Watts and Penn, two fine actors portray Plame and Wilson with minimal histrionics, putting across their intelligence, integrity and love for each other, they never come across as particularly compelling or unique protagonists. Obviously, with a film based on a true story, adhesion to the facts and respectfulness towards those alive or dead is expected but here our main characters came across as mainly worthy and slightly dull with a storyline and rhythm that hum along at a comfortable speed with ever shifting up a gear.

Don’t get me wrong, this is a compelling story and it is one that was vital in exposing the degree of lawlessness that existed within Bush’s government at the time but when compared with other fact based Washington thrillers such as Alan J Pakula’s riveting All The President’s Men, Liman seems merely content to only present us with the facts and very few frills. He is fair minded in his approach, liberal it would seem; never fully committing to a point of view with the final result being a sleek showroom car lacking the fuel or fire to take it that extra mile it would need to burn in the memory.

Derek Mc Donnell

Rated 15A (see IFCO website for details)
Fair Game
is released on 11th March 2011

Fair Game – Official Website



DIR: Gus Van Sant • WRI: Dustin Lance Black • PRO: Bruce Cohen, Dan Jinks, Michael London • DOP: Harris Savides • ED: Elliot Graham • DES: Bill Groom • CAST: Sean Penn, Josh Brolin, Emile Hirsch, James Franco

It seems inevitable that every year cinemagoers will be confronted with a prestigious biopic, complete with a heavily lauded central performance and awards galore. La Vie en Rose, Walk the Line, Ray, A Beautiful Mind, etc. have all come and collected their Academy Awards®, now it is the turn of Milk.

Milk tells the true story of the first openly gay man to be voted into American public office in 1977, Harvey Milk. Those hoping that the film’s divisive director, Gus Van Sant, would abandon the usual confinements of the Hollywood biopic may well be disappointed, as the narrative sticks to the usual tale of a down-on-their-luck hero overcoming his/her adversity to reach his/her goal in an unprecedented manner. While this goes some way to harming the authenticity of the story, it grants the often-aloof director the opportunity to express himself in a more universal manner, resulting in a highly engaging and entertaining film.

There is no surprise that Sean Penn delivers a wonderfully human and magnetic performance in the title role, or that he is supported by a solid ensemble cast, yet the casualness with which these mainly – and often overtly – homosexual characters are presented is incredibly uncharacteristic in such Hollywood fare, and should be applauded (and undoubtedly will be, especially in light of California’s recent Proposition 8 debate echoing the 1978 Proposition 6 debate depicted in Milk). This refreshingly casual approach lends the film a heart, something that is so often neglected in such a conventional biopic. It grounds Milk’s achievements with his love for life, for people, for freedom and is most crucially utilised in the depiction of Milk’s long-term relationship with Scott Smith (as played with delicate poignancy by James Franco). It is this relationship that transforms the closeted, lonely Milk we meet at the start, into the charismatic, fun and optimistically persistent politician who has since become recognised as one of the most significant public figures of the twentieth century. And who will continue to entertain, charm and inspire through this cinematic offering.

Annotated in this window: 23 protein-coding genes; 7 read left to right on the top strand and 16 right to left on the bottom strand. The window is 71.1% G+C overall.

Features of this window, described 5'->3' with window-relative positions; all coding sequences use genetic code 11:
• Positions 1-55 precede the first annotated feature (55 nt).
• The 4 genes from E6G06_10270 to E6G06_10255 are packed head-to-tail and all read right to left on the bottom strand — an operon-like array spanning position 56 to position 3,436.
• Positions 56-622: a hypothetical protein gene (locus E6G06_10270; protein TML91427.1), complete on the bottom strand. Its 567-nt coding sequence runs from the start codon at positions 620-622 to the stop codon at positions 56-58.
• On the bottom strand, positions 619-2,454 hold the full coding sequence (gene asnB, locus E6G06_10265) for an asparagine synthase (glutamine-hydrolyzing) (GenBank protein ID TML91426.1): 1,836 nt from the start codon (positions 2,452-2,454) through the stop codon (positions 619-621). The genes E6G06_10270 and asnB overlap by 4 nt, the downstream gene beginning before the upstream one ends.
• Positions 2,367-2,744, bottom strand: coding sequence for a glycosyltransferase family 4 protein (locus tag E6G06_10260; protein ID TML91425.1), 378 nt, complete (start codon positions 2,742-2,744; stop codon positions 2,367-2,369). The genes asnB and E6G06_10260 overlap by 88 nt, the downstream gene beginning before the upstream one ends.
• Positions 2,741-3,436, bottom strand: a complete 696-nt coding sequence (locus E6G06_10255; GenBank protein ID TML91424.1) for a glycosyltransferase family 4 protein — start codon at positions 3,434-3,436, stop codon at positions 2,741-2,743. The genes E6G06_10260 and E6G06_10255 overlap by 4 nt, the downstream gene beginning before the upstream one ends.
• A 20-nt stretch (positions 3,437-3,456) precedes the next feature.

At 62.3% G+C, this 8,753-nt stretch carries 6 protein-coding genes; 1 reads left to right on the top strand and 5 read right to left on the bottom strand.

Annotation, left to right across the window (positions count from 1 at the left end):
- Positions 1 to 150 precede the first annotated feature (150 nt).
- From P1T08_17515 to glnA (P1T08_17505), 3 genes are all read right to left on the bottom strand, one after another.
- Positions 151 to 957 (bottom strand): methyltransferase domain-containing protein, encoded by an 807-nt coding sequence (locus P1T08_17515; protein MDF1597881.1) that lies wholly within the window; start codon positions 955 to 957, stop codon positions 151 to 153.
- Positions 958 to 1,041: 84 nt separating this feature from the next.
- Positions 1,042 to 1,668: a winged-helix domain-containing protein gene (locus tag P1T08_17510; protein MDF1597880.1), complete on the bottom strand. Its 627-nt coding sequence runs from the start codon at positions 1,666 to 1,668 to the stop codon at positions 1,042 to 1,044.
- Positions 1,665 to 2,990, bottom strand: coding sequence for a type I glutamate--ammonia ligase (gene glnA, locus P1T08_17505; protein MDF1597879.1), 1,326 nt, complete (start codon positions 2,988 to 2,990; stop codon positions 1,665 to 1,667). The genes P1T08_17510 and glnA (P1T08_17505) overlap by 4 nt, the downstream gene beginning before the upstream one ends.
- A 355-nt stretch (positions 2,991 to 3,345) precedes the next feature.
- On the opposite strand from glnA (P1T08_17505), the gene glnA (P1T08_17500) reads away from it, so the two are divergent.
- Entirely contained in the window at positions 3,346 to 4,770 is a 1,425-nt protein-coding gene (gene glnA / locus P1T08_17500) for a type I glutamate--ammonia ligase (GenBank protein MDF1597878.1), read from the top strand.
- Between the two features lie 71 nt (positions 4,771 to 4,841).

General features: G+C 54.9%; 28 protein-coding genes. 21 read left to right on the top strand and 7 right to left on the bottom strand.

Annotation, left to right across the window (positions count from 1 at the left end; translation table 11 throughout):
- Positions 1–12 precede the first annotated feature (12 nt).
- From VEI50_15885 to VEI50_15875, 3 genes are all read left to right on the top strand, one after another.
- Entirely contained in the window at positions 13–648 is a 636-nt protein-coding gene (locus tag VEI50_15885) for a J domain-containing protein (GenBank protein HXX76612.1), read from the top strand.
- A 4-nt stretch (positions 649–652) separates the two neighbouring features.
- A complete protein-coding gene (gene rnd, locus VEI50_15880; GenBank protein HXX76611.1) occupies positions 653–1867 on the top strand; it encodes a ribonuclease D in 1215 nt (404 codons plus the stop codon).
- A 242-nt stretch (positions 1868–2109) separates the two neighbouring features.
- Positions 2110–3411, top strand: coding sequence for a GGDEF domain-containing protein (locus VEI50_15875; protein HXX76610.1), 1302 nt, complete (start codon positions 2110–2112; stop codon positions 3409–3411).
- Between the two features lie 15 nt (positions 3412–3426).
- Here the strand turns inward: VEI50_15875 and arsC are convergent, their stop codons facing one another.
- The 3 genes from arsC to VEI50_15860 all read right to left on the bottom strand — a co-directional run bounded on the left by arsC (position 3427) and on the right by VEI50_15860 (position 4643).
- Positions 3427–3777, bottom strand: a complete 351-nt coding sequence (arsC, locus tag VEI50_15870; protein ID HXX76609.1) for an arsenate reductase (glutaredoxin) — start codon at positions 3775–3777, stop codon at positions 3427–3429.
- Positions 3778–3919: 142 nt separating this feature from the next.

What Just Happened

DIR: Barry Levinson • WRI: Art Linson • PRO: Mark Cuban, Robert De Niro, Art Linson, Jane Rosenthal • DOP: Stéphane Fontaine • ED: Hank Corwin • DES: Stefania Cella • CAST: Robert De Niro, Sean Penn, Catherine Keener, John Turturro, Bruce Willis, Micheal Wincott

Barry Levinson and Robert De Niro reunite in this complicated story, which retells two weeks in the life of a stressed and strained Hollywood producer. De Niro stars as Ben, a Hollywood producer who struggles to balance both his personal and professional life, both of which are cluttered with conflict and confrontation. At the beginning of the story, De Niro announces prophetically ‘Power. You have it, want it, or are afraid to lose it.’ This is the basic premise of the film, as Ben struggles to retain power in every relationship in which he is involved. The film features several subplots, in each of which Ben is required to fulfil another role. As a father, lover, counsellor and professional, Ben is constantly pandering to other people’s needs.

Ben’s first test of sanity comes in the guise of his latest release, Fierce, which has all the makings of a box-office flop, due to its edgy ending, which leaves test audiences in tears of pain. Studio Chief Lou (Catherine Keener) forces Ben to deal with his eccentric director (Micheal Wincott), who, along with Sean Penn (as himself), is struggling to resist conforming to generic Hollywood storylines.

On the other hand, Ben is instructed by another studio to ensure that Bruce Willis (who stars as himself) shaves his beard, which he is flatly refusing to do. These trivial and exhausting tasks take up the majority of Ben’s daily life, leaving him drained and constantly playing catch-up. On top of his confusing professional life is his personal life, where Ben has to balance two ex-wives and three kids. Ben’s life almost exhausts the viewer as much as it does him. He evokes a great deal of empathy from the viewer as he comes across as a decent and genuine man, caught up in a web of insider politics and complicated relationships. The performances are believable and strong, with Willis mocking his own stature as one of Hollywood’s most famous actors. De Niro is convincing as the seasoned producer, whose age is beginning to show some of his limitations and weaknesses.

Levinson has explored the theme of the darker side of Hollywood before, in Jimmy Hollywood (1994), but this time injects his creation with a harsh sense of reality. Ben is never recognised for all of his work, and every character we encounter suffers from some deep-rooted sense of unhappiness or longing for another life. The film does give a good impression of the less than glamorous lifestyle which is hidden by the thin veneer of Hollywood glitz and glamour. What it really comes down to is how many favours you can collect from the people with the power.